Even when it was new, the Volkswagen Phaeton was an oddball that made an unusual luxury car choice — and that is a situation that has not been improved by the progress of time, especially when the VW’s own CC looks more like an executive car.
When it was first launched, the cliché ‘technological tour de force’ could have been invented for the Phaeton. It sits on a platform that was not only good enough for this Volkswagen, but also formed the basis for Bentley’s Continental range. But when you see Volkswagen prolonging the Phaeton’s life cycle beyond even that of the equivalent Bentley, you know you’re dealing with a car whose monocoque platform is growing something of a beard.
And that sums up the Phaeton nicely. While every one of the Phaeton’s major competitors has been replaced by an all-new model, the Volkswagen’s modest model tweaks mean that it can no longer compete. It’s an anachronism that represents little more than Ferdinand Piech’s decade-old obsession with creating a luxury VW.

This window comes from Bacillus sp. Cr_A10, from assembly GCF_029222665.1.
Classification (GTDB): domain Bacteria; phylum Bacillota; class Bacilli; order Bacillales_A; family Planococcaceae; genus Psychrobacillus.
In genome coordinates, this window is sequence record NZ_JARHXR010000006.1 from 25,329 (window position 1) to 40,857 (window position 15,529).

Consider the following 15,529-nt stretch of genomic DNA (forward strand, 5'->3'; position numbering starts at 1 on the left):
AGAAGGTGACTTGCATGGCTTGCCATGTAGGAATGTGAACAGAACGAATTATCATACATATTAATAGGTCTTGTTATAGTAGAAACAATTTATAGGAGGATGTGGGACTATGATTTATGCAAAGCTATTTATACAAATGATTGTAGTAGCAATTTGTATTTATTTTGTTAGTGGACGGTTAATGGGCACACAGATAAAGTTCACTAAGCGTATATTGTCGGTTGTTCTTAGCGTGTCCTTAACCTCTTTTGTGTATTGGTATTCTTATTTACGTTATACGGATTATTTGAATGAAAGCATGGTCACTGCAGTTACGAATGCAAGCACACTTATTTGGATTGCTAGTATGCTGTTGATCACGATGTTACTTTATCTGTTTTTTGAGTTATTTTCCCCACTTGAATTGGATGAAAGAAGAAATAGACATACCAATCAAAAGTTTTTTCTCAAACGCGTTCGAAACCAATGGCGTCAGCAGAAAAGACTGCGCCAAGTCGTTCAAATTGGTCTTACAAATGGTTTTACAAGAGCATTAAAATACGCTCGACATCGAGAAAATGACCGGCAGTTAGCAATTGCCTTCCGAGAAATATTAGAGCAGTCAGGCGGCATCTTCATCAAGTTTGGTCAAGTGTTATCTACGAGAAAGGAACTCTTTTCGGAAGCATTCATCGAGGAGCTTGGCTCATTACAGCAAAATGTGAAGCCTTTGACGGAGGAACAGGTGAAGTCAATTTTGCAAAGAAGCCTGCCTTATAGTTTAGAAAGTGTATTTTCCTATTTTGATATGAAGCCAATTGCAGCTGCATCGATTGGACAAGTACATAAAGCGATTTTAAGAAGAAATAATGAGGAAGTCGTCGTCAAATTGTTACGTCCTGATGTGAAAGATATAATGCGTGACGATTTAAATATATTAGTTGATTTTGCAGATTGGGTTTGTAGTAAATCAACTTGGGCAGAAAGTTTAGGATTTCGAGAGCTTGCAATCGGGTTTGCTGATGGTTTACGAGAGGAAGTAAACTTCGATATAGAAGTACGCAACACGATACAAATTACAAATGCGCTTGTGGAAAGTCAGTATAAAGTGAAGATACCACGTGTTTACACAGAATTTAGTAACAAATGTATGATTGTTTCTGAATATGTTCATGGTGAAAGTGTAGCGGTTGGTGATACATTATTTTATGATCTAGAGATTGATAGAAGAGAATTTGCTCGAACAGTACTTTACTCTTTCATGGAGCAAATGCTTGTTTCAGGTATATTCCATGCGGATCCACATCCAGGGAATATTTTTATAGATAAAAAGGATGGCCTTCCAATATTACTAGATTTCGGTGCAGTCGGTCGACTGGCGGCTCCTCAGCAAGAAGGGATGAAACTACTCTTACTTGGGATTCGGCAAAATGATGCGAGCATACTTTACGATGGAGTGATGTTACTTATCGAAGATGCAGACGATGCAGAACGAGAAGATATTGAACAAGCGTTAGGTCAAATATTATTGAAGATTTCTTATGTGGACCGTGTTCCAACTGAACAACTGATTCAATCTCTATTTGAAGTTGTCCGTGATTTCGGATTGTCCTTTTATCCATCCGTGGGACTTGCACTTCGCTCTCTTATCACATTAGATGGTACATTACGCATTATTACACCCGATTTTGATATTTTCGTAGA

The interior wasn’t really up to par when it was launched. Ten years on, it’s even less acceptable. Sure, there’s plenty of room to stretch out inside, especially in the long wheelbase model, but the style and plastics are rather too retro.
The Phaeton has arguably been at its most successful as an engineering benchmark for other Volkswagen (and, indeed, VW Group) vehicles. As enthusiasts, we find that makes the Phaeton a damnably hard car to dislike. But it’s a nigh-on impossible one to recommend against a wealth of rivals.